Entity Modelling

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Sentence Constituents

According to Brinton:

The study of syntax is the analysis of the constituent parts of a sentence: their form, positioning, and function. Constituents are the proper subparts of sentences. There are different types of constituents classified by the categories which constitute them; these have different functions and internal structures with elements arranged in a specific way. And they may themselves be complex, containing other constituents. The structure of a sentence is hence hierarchical.

Brinton notes that not all sequences of words function as constituents. It is the context, he says, which determines whether a particular sequence forms a constituent or not. For example, the sequence of words beautiful flowers is a constituent in I received beautiful flowers for my birthday but not in Though they are beautiful, flowers cause me to sneeze. The sequence the house on the hill is a constituent in one reading of the ambiguous sentence I bought the house on the hill, but not in the other; it is a constituent in the sense `I bought the house which is on the hill', but not in the sense `I bought the house while standing on the hill'.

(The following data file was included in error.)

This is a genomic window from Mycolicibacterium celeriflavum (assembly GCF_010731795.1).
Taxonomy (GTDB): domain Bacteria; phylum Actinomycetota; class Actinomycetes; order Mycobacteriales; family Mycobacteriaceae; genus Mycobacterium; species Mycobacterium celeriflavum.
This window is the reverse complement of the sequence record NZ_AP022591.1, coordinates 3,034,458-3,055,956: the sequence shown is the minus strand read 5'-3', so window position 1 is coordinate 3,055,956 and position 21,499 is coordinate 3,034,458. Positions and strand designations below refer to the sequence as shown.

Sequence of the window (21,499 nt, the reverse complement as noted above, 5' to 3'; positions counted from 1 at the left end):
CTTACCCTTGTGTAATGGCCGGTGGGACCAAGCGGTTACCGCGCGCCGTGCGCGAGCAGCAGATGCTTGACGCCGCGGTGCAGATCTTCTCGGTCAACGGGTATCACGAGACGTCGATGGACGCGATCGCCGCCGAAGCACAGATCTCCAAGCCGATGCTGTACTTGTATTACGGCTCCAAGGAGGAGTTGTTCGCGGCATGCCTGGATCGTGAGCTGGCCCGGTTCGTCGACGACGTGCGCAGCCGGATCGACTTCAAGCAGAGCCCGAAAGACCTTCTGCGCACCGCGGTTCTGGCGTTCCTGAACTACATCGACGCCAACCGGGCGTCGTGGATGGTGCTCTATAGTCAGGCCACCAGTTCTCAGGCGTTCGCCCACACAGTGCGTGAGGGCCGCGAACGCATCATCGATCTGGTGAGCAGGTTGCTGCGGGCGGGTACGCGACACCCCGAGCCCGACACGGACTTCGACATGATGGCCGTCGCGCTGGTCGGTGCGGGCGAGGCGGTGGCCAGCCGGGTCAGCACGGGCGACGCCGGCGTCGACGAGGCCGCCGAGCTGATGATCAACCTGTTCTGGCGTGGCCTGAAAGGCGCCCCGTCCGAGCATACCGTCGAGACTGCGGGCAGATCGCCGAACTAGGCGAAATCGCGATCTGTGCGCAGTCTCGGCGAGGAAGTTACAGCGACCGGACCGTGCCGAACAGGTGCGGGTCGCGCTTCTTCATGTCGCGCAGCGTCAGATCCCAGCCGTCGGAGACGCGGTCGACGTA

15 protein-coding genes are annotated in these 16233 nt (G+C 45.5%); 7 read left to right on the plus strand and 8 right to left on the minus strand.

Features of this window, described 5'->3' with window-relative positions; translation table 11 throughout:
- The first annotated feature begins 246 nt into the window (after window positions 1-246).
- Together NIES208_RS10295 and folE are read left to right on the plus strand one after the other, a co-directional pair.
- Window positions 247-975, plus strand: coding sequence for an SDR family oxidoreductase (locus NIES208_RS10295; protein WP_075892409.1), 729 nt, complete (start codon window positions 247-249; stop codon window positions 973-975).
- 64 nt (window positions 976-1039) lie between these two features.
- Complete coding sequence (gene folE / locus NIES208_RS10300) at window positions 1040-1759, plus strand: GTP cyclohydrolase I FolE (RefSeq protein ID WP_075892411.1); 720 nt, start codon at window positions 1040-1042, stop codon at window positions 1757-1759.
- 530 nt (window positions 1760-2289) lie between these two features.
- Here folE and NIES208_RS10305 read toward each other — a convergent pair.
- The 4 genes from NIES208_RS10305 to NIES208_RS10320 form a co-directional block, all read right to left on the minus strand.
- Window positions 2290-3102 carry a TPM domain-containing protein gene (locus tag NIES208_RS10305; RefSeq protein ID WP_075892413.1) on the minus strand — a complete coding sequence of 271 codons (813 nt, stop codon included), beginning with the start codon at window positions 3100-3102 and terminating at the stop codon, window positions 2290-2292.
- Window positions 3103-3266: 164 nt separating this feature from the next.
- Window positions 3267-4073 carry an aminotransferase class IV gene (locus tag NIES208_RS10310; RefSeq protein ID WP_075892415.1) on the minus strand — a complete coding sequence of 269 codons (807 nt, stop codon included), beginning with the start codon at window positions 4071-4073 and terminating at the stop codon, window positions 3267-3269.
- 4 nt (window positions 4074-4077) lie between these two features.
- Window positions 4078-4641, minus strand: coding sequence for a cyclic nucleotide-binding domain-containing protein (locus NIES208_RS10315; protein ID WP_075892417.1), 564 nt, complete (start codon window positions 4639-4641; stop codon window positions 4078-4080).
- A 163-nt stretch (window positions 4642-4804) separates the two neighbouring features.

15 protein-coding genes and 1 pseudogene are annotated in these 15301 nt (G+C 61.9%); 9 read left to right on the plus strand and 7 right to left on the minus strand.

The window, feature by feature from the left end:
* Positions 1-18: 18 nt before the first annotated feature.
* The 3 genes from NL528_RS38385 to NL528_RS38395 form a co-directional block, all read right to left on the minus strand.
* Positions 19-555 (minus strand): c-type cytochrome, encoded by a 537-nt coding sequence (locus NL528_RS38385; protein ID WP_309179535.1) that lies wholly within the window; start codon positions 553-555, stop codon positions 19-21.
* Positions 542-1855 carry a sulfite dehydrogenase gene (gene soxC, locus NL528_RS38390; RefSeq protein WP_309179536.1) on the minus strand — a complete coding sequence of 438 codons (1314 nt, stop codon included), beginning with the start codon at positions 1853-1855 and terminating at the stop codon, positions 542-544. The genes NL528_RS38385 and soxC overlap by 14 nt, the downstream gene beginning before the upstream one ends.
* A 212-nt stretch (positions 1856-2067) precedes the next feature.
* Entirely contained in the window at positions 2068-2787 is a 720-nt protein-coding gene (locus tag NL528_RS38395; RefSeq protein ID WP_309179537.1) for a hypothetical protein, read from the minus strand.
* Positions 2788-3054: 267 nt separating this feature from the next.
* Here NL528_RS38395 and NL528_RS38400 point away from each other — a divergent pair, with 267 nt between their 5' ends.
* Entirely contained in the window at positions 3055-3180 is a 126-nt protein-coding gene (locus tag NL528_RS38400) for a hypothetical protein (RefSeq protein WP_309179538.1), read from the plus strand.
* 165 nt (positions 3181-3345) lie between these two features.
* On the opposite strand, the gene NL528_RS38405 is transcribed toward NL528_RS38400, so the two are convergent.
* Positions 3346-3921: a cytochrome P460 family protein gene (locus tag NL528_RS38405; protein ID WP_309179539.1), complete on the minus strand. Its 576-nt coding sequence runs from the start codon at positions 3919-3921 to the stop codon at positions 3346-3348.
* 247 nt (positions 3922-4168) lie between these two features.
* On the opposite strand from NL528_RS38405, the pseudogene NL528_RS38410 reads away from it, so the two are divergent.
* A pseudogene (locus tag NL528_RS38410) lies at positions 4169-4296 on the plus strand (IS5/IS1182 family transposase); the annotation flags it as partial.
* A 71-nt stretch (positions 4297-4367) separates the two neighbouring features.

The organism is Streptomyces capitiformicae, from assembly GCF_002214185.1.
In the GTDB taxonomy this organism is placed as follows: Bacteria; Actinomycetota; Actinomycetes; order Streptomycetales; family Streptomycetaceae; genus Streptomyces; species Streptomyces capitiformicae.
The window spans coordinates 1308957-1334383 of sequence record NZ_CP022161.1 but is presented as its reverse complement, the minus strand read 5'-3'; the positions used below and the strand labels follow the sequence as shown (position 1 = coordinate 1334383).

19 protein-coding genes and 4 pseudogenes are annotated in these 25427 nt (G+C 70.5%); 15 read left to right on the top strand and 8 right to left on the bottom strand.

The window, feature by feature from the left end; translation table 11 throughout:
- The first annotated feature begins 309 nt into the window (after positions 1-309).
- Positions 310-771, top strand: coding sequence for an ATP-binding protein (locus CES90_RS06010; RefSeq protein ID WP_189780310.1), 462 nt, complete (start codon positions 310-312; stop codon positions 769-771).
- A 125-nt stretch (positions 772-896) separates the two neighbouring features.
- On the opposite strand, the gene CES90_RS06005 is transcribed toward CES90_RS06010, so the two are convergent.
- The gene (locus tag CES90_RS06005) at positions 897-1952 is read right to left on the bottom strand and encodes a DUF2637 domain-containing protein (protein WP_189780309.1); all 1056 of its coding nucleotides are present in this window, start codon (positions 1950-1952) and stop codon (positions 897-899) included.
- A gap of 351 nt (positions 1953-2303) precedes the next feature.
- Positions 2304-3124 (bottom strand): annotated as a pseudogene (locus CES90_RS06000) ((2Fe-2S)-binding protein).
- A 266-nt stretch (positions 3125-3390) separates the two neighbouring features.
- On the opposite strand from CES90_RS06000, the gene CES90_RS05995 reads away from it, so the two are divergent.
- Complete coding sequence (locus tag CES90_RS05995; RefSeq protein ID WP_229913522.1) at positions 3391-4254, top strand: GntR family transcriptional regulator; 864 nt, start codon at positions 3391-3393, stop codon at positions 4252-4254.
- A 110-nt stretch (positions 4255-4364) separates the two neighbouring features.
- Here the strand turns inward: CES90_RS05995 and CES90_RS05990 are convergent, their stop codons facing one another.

We can represent sentence constituent as an entity type generalising `phrase' and `word':

and show phrases as sequences of words:

this leads us to a single diagram as shown in figure 3.

  • a sentence constituent is either a word or a phrase
  • a phrase is composed of one or more sentence constituents
Figure 3
From Understanding Language